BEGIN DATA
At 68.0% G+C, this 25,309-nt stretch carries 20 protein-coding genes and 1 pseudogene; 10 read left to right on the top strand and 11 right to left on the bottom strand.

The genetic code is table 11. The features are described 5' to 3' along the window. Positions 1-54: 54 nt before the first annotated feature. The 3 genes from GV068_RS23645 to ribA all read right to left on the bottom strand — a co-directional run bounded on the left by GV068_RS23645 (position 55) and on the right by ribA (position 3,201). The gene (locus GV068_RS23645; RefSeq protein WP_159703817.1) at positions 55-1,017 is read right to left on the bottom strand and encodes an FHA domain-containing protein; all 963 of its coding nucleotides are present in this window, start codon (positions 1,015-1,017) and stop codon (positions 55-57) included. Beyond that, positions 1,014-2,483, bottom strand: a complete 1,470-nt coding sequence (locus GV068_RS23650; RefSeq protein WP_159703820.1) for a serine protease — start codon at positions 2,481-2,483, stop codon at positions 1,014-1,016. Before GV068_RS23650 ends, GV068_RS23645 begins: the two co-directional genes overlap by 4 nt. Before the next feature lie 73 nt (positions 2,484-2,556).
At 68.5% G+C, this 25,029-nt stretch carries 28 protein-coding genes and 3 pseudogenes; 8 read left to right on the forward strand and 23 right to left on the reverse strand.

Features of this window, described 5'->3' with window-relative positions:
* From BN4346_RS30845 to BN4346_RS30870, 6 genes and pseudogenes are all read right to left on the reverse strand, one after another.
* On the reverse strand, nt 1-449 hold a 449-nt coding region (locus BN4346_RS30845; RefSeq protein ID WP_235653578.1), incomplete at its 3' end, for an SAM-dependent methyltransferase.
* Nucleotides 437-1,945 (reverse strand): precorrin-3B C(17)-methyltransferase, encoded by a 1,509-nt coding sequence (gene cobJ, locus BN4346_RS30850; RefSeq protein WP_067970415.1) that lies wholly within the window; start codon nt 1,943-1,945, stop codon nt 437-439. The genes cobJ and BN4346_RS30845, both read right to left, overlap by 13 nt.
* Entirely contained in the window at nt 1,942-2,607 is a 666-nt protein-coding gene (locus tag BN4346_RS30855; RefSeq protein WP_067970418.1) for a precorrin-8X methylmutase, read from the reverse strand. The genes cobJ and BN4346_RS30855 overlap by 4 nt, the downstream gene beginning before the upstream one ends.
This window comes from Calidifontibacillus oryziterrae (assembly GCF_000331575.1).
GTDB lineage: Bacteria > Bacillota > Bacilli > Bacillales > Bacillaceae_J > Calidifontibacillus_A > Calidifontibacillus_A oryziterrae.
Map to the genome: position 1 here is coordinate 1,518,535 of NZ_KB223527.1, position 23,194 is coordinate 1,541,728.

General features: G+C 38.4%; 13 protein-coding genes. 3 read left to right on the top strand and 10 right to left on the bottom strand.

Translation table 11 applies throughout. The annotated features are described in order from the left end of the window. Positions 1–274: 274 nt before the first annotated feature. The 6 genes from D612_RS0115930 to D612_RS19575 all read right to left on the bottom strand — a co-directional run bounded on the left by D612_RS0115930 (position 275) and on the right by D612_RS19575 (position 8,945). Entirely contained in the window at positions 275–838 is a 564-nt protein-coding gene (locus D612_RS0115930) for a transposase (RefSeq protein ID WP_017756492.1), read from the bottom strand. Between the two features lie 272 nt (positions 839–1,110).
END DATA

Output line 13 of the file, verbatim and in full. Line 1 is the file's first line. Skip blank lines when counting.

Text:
Translation table 11 applies throughout. The annotated features are described in order from the left end of the window. Positions 1–274: 274 nt before the first annotated feature. The 6 genes from D612_RS0115930 to D612_RS19575 all read right to left on the bottom strand — a co-directional run bounded on the left by D612_RS0115930 (position 275) and on the right by D612_RS19575 (position 8,945). Entirely contained in the window at positions 275–838 is a 564-nt protein-coding gene (locus D612_RS0115930) for a transposase (RefSeq protein ID WP_017756492.1), read from the bottom strand. Between the two features lie 272 nt (positions 839–1,110).